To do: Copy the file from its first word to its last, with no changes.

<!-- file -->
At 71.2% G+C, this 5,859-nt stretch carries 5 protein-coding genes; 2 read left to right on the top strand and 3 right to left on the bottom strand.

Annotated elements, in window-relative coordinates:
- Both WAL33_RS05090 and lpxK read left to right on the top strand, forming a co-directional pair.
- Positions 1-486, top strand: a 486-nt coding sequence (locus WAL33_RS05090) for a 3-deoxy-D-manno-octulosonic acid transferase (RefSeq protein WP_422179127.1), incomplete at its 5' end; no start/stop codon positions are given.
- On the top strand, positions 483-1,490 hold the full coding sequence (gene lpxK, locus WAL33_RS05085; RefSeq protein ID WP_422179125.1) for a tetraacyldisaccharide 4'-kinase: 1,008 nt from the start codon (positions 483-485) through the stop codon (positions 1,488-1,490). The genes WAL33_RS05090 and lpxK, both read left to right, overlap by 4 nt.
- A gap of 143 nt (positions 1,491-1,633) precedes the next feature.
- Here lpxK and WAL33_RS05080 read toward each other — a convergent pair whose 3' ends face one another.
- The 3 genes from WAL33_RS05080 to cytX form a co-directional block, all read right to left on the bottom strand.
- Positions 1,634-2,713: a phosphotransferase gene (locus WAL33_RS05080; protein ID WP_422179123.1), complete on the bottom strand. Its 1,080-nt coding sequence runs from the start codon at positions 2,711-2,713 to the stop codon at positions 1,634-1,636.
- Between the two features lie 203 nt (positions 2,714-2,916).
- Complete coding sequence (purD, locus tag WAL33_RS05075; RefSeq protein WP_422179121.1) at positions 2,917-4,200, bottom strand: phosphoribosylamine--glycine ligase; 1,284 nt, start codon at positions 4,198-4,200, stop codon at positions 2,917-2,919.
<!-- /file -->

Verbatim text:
At 71.2% G+C, this 5,859-nt stretch carries 5 protein-coding genes; 2 read left to right on the top strand and 3 right to left on the bottom strand.

Annotated elements, in window-relative coordinates:
- Both WAL33_RS05090 and lpxK read left to right on the top strand, forming a co-directional pair.
- Positions 1-486, top strand: a 486-nt coding sequence (locus WAL33_RS05090) for a 3-deoxy-D-manno-octulosonic acid transferase (RefSeq protein WP_422179127.1), incomplete at its 5' end; no start/stop codon positions are given.
- On the top strand, positions 483-1,490 hold the full coding sequence (gene lpxK, locus WAL33_RS05085; RefSeq protein ID WP_422179125.1) for a tetraacyldisaccharide 4'-kinase: 1,008 nt from the start codon (positions 483-485) through the stop codon (positions 1,488-1,490). The genes WAL33_RS05090 and lpxK, both read left to right, overlap by 4 nt.
- A gap of 143 nt (positions 1,491-1,633) precedes the next feature.
- Here lpxK and WAL33_RS05080 read toward each other — a convergent pair whose 3' ends face one another.
- The 3 genes from WAL33_RS05080 to cytX form a co-directional block, all read right to left on the bottom strand.
- Positions 1,634-2,713: a phosphotransferase gene (locus WAL33_RS05080; protein ID WP_422179123.1), complete on the bottom strand. Its 1,080-nt coding sequence runs from the start codon at positions 2,711-2,713 to the stop codon at positions 1,634-1,636.
- Between the two features lie 203 nt (positions 2,714-2,916).
- Complete coding sequence (purD, locus tag WAL33_RS05075; RefSeq protein WP_422179121.1) at positions 2,917-4,200, bottom strand: phosphoribosylamine--glycine ligase; 1,284 nt, start codon at positions 4,198-4,200, stop codon at positions 2,917-2,919.